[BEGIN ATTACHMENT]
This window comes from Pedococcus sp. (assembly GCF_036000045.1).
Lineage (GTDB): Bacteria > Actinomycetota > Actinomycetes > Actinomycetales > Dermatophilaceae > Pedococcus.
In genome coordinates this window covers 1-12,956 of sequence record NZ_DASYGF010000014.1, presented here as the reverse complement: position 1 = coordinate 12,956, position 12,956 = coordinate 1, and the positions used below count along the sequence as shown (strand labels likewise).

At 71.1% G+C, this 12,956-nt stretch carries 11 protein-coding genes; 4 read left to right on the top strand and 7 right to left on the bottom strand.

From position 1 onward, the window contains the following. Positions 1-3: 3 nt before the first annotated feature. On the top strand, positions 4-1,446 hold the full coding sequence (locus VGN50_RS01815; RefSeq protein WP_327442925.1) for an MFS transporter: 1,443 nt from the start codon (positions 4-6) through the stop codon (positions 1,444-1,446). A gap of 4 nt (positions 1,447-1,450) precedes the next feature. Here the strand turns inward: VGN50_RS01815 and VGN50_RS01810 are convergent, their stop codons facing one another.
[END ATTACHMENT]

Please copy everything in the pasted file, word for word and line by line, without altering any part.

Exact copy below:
This window comes from Pedococcus sp. (assembly GCF_036000045.1).
Lineage (GTDB): Bacteria > Actinomycetota > Actinomycetes > Actinomycetales > Dermatophilaceae > Pedococcus.
In genome coordinates this window covers 1-12,956 of sequence record NZ_DASYGF010000014.1, presented here as the reverse complement: position 1 = coordinate 12,956, position 12,956 = coordinate 1, and the positions used below count along the sequence as shown (strand labels likewise).

At 71.1% G+C, this 12,956-nt stretch carries 11 protein-coding genes; 4 read left to right on the top strand and 7 right to left on the bottom strand.

From position 1 onward, the window contains the following. Positions 1-3: 3 nt before the first annotated feature. On the top strand, positions 4-1,446 hold the full coding sequence (locus VGN50_RS01815; RefSeq protein WP_327442925.1) for an MFS transporter: 1,443 nt from the start codon (positions 4-6) through the stop codon (positions 1,444-1,446). A gap of 4 nt (positions 1,447-1,450) precedes the next feature. Here the strand turns inward: VGN50_RS01815 and VGN50_RS01810 are convergent, their stop codons facing one another.